Automated vehicles driving into Texas

Kathryn Cargo By Kathryn Cargo

Oct. 1, 2017 at 9:13 p.m.
Updated Oct. 2, 2017 at 1 a.m.

A Texas A&M University Transportation Institute self-driving Lincoln MKZ.

A Texas A&M University Transportation Institute self-driving Lincoln MKZ.   Contributed by Samantha Atchison for The Victoria Advocate

Every year, more than 3,500 people are killed on Texas roadways.

Self-driving, connected vehicles could help solve this safety problem, and the Texas A&M University Transportation Institute is researching different levels of automated vehicles as well as vehicle connection technology.

Gregory Winfree, institute agency director, and Christopher Poe, institute assistant agency director, spoke about connected and automated vehicles Thursday at the 2017 South Texas Transportation Conference in Victoria.

"One day, all vehicles will be connected, and a large percentage of those vehicles will be self-driving," Winfree said.

Low-level automated vehicles still require the driver to control most of the vehicle's operations and have functions like cruise control and lane-keeping assistance, Poe said. Manufacturers and researchers have developed high-level automated vehicles that are fully automated in certain conditions but not all scenarios.

The institute has an automated Lincoln MKZ that is able to drive itself in certain conditions, Poe said. Instead of developing the technology from scratch like the institute did for its self-driving golf cart, they purchased the car to speed up the research process.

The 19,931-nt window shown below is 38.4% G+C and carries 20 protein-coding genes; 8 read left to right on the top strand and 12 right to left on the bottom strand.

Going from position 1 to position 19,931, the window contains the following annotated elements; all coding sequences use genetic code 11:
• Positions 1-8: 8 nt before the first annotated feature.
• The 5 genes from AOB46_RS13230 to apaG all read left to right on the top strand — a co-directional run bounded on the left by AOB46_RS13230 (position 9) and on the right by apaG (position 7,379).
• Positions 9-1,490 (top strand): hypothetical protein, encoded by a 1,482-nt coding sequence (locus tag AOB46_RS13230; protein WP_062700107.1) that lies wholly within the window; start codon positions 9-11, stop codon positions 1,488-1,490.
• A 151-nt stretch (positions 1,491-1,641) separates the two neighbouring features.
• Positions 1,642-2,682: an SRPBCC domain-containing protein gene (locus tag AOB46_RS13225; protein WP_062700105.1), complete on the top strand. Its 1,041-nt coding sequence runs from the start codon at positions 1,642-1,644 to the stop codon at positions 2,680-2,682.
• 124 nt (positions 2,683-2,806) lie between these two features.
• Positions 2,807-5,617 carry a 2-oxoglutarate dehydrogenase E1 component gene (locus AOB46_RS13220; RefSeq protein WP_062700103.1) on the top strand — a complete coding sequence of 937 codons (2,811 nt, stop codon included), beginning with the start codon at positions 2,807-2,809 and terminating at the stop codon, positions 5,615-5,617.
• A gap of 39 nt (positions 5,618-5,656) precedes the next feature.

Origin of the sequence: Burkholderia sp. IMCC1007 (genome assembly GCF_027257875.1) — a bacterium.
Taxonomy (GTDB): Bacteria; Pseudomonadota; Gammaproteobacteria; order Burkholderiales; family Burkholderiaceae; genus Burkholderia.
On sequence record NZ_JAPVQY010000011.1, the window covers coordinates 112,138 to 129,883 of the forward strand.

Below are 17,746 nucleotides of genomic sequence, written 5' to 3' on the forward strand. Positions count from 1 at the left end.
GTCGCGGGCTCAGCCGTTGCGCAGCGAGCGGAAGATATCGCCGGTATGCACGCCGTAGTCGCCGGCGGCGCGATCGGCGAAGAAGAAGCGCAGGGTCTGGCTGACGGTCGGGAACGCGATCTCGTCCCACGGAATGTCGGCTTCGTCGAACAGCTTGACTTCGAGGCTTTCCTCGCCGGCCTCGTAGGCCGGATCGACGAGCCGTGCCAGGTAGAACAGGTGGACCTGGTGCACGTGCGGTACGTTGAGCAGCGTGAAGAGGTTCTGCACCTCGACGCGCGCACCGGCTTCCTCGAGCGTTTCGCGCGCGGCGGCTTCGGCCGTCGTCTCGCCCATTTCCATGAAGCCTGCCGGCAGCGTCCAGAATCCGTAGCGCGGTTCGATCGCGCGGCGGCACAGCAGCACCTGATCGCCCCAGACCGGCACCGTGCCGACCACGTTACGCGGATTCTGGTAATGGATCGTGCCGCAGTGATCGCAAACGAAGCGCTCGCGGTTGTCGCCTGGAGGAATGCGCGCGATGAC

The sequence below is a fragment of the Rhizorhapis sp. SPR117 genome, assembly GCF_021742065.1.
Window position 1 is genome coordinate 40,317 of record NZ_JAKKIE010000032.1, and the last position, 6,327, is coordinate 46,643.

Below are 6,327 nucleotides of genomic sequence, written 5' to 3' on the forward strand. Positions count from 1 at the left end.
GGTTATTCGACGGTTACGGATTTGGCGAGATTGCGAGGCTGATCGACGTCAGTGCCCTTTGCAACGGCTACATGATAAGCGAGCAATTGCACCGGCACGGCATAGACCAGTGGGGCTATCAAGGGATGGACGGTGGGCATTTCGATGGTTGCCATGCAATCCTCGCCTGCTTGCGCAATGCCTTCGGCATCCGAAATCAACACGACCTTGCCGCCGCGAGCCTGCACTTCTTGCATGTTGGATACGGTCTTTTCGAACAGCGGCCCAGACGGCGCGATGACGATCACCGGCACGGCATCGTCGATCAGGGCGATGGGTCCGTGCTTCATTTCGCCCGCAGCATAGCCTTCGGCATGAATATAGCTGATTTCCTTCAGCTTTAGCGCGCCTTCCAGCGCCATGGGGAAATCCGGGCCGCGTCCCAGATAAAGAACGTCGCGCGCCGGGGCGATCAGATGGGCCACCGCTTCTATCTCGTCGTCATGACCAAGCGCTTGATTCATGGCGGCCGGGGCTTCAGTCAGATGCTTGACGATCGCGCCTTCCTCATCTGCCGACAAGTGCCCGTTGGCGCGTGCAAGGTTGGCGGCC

Institute researchers test-drive the vehicle in a controlled environment at the university's Rellis Campus, located at an old Air Force base. Test drivers keep track of how many times they have to intervene and take control of the vehicle.

"So one of the things, really, you never want is to drive and have to take the wheel," Poe said. "We want to make the software that drives these vehicles very reliable."

Poe and Winfree had planned on bringing the Lincoln to the transportation conference to give demonstrations, but last week the car was involved in a wreck, Winfree said. The Lincoln was rear-ended by another vehicle while stopped at a red light on the way to the test site. The Lincoln was not driving itself, and the driver had control of the car.

"That's exactly the type of crash we're trying to prevent in the future," Poe said. "Humans cause more than 90 percent of all crashes. (By) developing this automated vehicle technology, we hope we can correct or eliminate all of these human errors."

Connected vehicle technology would help reduce those kinds of crashes and others, Winfree said. The institute believes automated vehicles connected to their environment, including infrastructure and pedestrians, would bring the most significant gains in safety and mobility, Winfree said.